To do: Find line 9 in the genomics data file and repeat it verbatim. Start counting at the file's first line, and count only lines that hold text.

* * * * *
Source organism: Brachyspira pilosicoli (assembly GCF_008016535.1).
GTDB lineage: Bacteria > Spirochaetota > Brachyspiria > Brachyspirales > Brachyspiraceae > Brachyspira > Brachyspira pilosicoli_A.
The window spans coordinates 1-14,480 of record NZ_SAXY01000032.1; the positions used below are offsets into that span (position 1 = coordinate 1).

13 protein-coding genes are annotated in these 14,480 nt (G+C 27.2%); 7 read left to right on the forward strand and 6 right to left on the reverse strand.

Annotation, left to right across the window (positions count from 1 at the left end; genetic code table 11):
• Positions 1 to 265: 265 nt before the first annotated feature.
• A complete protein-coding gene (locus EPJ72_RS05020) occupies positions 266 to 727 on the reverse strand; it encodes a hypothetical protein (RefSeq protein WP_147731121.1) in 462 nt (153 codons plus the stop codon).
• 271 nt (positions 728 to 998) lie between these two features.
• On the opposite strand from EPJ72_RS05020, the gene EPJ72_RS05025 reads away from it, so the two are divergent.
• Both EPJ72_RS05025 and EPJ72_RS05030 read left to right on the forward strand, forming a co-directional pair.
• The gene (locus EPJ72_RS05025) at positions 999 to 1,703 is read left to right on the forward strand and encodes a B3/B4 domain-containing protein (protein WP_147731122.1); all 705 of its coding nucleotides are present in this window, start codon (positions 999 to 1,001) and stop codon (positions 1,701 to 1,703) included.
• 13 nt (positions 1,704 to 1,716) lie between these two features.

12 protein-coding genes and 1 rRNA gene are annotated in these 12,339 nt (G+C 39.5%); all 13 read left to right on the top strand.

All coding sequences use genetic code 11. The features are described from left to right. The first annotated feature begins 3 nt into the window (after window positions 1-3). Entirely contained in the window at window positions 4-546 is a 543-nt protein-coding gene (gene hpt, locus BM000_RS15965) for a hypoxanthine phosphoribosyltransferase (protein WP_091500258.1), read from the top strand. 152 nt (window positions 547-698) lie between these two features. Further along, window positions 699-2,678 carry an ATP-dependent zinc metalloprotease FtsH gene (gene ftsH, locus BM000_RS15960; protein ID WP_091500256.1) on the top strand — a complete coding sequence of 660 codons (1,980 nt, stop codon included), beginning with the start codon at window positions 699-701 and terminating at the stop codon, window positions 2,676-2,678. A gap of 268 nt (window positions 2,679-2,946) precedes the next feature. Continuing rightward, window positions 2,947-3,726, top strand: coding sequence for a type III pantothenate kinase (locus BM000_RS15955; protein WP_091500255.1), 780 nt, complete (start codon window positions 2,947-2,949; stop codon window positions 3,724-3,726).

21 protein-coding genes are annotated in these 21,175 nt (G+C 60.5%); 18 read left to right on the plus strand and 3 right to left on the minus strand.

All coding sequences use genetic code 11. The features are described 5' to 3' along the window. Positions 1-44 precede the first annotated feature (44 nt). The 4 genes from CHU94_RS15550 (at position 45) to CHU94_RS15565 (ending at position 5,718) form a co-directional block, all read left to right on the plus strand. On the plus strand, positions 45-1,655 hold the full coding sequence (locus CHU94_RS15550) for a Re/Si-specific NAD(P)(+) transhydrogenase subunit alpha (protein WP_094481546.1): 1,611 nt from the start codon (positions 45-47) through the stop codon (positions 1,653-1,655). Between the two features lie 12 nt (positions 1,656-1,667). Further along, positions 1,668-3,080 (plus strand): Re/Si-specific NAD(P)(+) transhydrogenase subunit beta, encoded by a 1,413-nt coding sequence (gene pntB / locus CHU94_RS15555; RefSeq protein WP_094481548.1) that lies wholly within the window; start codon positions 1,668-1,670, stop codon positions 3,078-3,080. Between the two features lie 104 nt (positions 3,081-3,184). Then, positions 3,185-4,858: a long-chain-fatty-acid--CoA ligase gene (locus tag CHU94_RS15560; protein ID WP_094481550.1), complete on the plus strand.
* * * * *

• On the opposite strand from EPJ72_RS05020, the gene EPJ72_RS05025 reads away from it, so the two are divergent.